Context: Over the last ten years the ingestion of disk batteries and its serious consequences have been increasing. The severity of injury is related to a growing diffusion of the new lithium battery that may cause catastrophic damages when lodged in the esophagus in children.
Case report: A five-year-old boy presented to the Emergency Department of our tertiary pediatric Institute for a lithium battery lodged in the mid esophagus. Emergent esophagoscopy revealed a severe deep, mild bleeding ulceration of the wall in which the battery was partially wedged. The investigation was stopped and on-call cardio-vascular surgeon started left thoracotomy to exclude damages of the main vessels. With the thorax open, the endoscopy was repeated and a directional relationship between the battery and the aorta was excluded by means of trans illumination. The cell, a CR2032 lithium battery, was then removed. Central line parenteral nutrition, i.v. omeprazole plus antibiotics were started with a drainage tube left in the chest. During the follow-up the child undergone several chest X-rays with the suspicion of esophageal perforation. Angio-TC done on day 7 showed air into the thickened esophageal wall and in the mediastinum with severe peri-aortic edema without lesion of the vessel. MRi performed on day 21 showed only a persistent thickening of the esophageal wall. On day 28 an esophagogram was normal and the child was discharged asymptomatic. Two months later the investigation was repeated resulting entirely normal.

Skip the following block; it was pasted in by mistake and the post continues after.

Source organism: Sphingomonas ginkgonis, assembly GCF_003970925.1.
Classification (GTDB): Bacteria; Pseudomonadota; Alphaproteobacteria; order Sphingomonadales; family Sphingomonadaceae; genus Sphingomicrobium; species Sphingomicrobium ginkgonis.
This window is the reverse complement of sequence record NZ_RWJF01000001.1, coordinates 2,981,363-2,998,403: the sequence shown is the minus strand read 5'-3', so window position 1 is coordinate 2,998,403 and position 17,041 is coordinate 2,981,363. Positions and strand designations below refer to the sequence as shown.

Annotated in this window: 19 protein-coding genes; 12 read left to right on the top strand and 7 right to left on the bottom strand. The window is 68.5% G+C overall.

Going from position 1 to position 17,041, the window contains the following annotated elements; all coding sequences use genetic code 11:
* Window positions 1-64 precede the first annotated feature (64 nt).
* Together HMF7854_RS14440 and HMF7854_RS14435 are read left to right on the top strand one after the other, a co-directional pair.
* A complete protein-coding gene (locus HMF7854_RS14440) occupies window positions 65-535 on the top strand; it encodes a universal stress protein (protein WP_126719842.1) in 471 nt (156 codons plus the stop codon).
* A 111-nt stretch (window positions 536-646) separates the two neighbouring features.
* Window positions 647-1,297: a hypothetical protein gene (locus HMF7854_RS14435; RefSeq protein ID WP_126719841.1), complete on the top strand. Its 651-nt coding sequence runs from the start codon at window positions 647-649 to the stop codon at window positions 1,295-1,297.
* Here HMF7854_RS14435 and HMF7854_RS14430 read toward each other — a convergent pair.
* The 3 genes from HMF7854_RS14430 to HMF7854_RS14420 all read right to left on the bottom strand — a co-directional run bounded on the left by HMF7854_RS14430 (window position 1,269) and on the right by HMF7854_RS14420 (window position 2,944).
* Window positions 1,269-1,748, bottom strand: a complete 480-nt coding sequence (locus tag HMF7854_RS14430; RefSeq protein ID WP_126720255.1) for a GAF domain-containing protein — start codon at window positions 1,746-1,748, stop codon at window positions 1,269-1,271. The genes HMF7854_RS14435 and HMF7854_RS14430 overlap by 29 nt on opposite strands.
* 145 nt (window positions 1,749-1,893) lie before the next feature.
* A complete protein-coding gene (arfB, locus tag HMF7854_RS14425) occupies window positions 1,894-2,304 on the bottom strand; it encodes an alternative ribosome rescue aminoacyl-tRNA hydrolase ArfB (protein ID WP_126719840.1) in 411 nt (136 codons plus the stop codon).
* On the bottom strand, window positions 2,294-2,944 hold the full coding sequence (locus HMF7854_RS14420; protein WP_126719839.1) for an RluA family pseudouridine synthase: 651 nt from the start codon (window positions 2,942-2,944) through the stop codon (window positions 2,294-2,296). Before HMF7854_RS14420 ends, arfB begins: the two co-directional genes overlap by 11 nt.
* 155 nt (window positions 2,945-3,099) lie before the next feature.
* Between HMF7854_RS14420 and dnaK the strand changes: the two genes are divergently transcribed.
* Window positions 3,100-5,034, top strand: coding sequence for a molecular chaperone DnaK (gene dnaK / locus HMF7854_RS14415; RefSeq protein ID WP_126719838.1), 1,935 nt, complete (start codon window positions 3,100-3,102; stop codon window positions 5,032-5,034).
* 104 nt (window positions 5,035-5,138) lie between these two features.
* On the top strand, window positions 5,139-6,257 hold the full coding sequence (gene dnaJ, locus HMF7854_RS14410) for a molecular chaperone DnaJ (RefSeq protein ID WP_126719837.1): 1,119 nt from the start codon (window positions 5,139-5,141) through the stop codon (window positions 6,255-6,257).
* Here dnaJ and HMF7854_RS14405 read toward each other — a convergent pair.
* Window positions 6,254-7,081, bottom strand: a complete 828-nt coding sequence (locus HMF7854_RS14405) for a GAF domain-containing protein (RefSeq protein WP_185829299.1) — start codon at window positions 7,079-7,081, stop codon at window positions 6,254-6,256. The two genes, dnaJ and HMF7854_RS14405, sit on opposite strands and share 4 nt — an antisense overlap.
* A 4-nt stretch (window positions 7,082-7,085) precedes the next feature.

Conclusion:Treatment of disk battery ingestion requires a multidisciplinary approach that can be implemented only in a tertiary pediatric hospital. Surgery can play an important role. Severe complications can occur several days after battery removal
Barabino AV, Magnano GM, Gandullia P and Leoni M